For nothing escapes the time period in which it was birthed.
If you want to get very specific, Mad Men isn't about the advertising industry of the 1960's. It's about the world of
early twenty-first century looking back at the advertising industry of the 1960's.
This is why remakes, which can boast the same plot and characters as the original, play as almost entirely different projects. Watch the original True Grit from 1969. That production cast a woman of 21 to play the role of a 14-yr old girl and the movie was told from lead actor John Wayne's perspective. This was a very 1960's sensibility irrespective of the movie being set in the 1870's. In the remake 40 years later, the producers got a real 14-yr old to play a 14-yr old and we saw events unfold through her eyes. The setting, year, characters, and overall plot of both movies are the same. The results are different enough to constitute two very different films.
Of course, it is possible for someone of today to develop a brand new TV series set in the 1980's and written and filmed as if it were still the 1980's. But no one would want to watch it. Prior to the mid-1990's, TV shows automatically reset at the end of each episode. Each acted as a self-contained unit. Then there was a shift. Seasonal arcs became accepted, even encouraged. We saw characters change and grow over the course of several seasons. Sylvester Stallone can make a homage to 1980's action films with his Expendables
franchise, but the movies remain very much early twenty-first century
over-the-top action flicks highlighting certain aspects of 1980's action movies
The ideal would be to come up with something timeless, something successive generations can enjoy as much as present ones do, something no one can tell came out of far bygone eras. As tempting as it might be to think that there's nothing in the material that would overtly date it, the material by definition becomes dated by the generation which first embraces it. On first glance, a book and movie franchise like Harry Potter appears somewhat timeless. We can only say that because not much time has elapsed since the books and movies were completed. Forty years from now, the world will have undergone many changes, in attitudes, in the definition of acceptability, in family dynamics. All these will all have an impact on how a writer forty years hence would draft a wizard series and how wizard series of the past will be assessed.
Try to imagine a film director dusting off the script of a hit movie from a half century ago. The director vows to not alter the script an iota. All he'll do is cast new actors and actresses, use modern sets to place the same story in our present, and film the footage with modern digital cameras under modern lighting scenarios. Would you expect the newer movie to resonate with modern audiences like the original did?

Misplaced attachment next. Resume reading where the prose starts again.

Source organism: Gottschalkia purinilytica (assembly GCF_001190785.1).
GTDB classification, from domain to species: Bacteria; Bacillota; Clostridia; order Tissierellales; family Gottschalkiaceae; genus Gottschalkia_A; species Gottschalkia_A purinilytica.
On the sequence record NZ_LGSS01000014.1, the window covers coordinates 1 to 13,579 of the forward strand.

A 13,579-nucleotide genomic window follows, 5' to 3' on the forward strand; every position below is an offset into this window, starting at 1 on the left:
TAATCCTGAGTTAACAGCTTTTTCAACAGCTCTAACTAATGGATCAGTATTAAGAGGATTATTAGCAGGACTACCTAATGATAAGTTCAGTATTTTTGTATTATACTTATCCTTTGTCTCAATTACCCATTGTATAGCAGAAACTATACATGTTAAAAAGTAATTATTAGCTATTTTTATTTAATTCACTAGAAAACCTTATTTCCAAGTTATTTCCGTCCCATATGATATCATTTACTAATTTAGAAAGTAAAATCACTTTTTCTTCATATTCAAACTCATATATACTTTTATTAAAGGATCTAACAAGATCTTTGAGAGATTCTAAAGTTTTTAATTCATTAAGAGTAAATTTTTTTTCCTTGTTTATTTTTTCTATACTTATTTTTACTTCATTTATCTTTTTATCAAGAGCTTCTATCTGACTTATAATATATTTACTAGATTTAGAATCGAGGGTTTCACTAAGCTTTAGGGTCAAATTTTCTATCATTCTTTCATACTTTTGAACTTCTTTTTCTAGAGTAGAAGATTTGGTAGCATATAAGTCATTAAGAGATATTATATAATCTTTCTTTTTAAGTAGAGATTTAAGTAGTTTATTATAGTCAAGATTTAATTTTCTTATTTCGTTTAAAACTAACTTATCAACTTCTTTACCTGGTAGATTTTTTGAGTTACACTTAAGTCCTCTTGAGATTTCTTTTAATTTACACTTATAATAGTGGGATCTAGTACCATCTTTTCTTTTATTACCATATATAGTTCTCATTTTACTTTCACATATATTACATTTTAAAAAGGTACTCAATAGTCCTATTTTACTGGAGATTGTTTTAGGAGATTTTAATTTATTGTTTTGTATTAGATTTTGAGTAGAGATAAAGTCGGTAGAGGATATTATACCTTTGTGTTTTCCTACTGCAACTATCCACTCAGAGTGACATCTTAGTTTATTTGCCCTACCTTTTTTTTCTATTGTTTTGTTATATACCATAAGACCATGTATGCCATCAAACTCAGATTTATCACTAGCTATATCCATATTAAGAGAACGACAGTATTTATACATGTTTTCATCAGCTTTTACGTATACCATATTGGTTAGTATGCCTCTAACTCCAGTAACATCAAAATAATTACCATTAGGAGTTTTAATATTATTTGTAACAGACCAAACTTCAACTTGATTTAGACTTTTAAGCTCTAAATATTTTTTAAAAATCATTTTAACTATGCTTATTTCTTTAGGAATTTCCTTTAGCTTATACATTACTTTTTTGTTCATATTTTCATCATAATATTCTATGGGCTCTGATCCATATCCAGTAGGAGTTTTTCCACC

Gus Van Sant tried to do just that with Pyscho, recreating the film shot-by-shot with the identical script almost four decades later. If modernization just meant colorization and modern hairstyles and fashions, why is that the original film grossed over 60 times its budget and the newer one grossed not even two-thirds of its budget?
Nearly all films made in 1960 were made for the audiences of 1960. Audiences years later appreciate the work for what it was and make allowances for dialogue and pacing that no longer seem current. Trying to make a 'new' 1960 film in 1998, particularly when the older version was already heralded, was a surefire way to fail. Newer audiences only see the material through their newer eyes.
The masses don't want a rehash of the
past as the past saw it.
In 1992, the Annoyance Theater reaped great success with their The Real Live Brady Bunch show. These were stage versions of entire Brady Bunch TV episodes delivered verbatim. Unlike the original, which could only see the 1970's from the vantage point of the 1970's, the 1992 stage version could slyly wink at their 1992 audience and have the audience get the joke.
Once in awhile, someone creates a piece of art that goes unappreciated by the generation it was introduced to, only to be appreciated by later generations. This is quite unlike something appealing to its initial generation and subsequently appreciated by later generations as well. Vincent Van Gogh is a household name today. His Portrait Of Dr. Gachet sold for $80m a hundred years after Van Gogh died. No one in Van Gogh's own time period appreciated him; he only managed to sell two works of art during his lifetime. Johann Sebastian Bach is today considered one of the world's most famous composers, but while he was alive, he was not celebrated for his music. We call such people ahead of their time. These people needed to be born fifty to a hundred years later for there to be enough of an audience to appreciate their work.
So, while we may be able to make some predictions about the future that aren't so way off the mark, creating something that is sure to be heralded by the future is like trying to make an appointment with a future spouse who hasn't been born yet. We are influenced by the generations which came before us and others of our current generation. We cannot, by intent, create something that is timeless when we have no way to understand the times which will come way after our own.
Embrace instead the idea of yourself capturing this time and this place. If you're lucky, you may stand some chance of immortalizing it.